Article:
The regulation of high-frequency trading: A pragmatic view
Journal of Banking Regulation, 2015, vol. 16, issue 1, 72-88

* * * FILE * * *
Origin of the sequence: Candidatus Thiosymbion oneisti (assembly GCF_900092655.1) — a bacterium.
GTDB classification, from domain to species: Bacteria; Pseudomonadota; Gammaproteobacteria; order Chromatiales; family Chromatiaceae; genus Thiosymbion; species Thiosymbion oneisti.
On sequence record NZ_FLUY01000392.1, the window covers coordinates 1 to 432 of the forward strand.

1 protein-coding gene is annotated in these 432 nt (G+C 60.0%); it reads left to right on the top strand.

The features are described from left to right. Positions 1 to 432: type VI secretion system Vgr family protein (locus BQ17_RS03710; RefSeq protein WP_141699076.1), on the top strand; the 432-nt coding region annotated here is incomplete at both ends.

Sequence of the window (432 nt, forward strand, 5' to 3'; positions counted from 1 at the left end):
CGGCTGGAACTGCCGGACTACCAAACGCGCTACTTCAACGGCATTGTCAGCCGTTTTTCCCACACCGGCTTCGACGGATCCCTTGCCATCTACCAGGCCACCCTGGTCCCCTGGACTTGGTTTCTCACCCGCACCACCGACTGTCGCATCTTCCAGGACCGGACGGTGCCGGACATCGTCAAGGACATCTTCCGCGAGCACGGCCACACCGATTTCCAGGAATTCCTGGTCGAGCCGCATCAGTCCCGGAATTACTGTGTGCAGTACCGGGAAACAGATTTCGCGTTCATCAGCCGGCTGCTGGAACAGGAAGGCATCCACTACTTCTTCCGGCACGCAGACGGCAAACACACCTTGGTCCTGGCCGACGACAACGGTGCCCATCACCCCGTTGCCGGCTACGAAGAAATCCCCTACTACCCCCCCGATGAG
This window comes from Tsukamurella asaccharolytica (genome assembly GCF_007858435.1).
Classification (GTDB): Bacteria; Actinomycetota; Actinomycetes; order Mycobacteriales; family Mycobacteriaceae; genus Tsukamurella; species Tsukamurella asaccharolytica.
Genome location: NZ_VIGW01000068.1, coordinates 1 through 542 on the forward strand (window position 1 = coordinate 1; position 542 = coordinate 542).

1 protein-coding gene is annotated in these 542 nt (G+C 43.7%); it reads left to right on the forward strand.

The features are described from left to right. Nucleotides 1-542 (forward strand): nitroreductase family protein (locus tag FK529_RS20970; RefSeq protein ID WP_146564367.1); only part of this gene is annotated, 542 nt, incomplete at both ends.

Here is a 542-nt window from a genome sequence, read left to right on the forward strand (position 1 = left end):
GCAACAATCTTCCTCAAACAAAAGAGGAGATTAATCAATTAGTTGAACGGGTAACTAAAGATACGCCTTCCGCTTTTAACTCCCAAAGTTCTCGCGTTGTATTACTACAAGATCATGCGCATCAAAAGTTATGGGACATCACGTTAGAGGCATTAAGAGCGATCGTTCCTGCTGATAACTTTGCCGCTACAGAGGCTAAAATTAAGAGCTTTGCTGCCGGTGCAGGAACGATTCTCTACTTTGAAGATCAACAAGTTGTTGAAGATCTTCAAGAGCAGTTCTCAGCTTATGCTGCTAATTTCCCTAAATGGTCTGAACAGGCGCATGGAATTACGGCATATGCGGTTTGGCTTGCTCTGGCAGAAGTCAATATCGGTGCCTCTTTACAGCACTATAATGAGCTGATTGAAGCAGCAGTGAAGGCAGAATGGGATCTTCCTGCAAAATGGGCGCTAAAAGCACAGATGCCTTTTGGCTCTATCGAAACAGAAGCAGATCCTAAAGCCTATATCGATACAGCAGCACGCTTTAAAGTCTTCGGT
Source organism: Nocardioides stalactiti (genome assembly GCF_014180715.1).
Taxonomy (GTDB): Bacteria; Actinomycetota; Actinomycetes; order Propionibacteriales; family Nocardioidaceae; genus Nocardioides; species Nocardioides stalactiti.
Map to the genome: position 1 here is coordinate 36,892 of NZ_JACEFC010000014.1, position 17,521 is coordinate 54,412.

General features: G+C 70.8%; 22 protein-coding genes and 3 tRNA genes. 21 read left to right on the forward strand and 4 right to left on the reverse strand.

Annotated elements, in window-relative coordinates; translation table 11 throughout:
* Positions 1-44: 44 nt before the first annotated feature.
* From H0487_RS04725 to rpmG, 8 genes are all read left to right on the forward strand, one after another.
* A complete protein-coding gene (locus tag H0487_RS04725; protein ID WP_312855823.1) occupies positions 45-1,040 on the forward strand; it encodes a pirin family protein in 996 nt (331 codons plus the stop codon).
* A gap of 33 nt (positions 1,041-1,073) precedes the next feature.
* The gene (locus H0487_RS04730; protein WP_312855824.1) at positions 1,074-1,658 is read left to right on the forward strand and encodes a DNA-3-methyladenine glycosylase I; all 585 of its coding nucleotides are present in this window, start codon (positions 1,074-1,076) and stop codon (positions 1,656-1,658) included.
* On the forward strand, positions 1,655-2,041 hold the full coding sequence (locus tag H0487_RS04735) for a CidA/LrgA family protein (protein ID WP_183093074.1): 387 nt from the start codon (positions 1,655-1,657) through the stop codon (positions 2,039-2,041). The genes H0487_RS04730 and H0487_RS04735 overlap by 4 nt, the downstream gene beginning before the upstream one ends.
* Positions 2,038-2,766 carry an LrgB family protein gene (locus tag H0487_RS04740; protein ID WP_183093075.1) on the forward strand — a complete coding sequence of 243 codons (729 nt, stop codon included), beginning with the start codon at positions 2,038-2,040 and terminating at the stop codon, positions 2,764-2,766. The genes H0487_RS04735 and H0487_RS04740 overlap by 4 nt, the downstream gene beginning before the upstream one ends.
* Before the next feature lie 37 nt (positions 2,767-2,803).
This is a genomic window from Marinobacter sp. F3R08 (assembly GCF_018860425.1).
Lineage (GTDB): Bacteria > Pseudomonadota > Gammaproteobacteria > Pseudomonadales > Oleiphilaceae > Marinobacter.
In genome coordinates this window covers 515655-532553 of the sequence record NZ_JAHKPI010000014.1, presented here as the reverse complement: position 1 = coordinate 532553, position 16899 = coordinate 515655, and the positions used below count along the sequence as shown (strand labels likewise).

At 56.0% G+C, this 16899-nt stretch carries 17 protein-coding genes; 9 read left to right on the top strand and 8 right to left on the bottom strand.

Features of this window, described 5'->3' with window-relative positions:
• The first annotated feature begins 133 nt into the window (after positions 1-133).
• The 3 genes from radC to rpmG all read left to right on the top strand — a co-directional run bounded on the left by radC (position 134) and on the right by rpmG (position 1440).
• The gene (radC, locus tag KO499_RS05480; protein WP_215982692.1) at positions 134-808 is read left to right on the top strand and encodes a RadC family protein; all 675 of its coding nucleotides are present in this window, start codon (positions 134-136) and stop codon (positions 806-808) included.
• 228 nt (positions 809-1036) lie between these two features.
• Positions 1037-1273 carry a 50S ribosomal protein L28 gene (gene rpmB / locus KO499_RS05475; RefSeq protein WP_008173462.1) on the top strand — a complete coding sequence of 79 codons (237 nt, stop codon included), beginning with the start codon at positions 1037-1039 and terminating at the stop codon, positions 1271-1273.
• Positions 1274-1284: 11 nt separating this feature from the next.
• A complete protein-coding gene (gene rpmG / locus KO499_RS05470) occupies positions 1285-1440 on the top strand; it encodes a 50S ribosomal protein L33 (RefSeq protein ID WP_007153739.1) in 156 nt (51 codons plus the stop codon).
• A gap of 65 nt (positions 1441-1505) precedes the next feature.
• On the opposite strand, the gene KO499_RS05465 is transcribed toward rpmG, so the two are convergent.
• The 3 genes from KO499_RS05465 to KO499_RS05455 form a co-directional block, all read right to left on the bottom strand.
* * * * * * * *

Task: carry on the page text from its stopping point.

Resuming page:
High-frequency trading (HFT) has become a household term and a favourite topic for the financial media since the flash crash of May 2010. In this article, it is argued that the criticism directed at HFT is misplaced and based on a misconception of what HFT is all about. Specifically it is argued that HFT did not cause or exacerbate the flash crash, that it is not as profitable as it is typically portrayed to be, and that it is confused with other operations. Counterarguments are presented against the arguments put forward by the opponents of HFT. Although the case for a special regulation of HFT is weak, abusive practices such as ‘front running’ should be banned, whether they are associated with high-frequency or low-frequency traders. More importantly, however, there are more serious matters that regulators should be preoccupied with than traders who buy and sell frequently.
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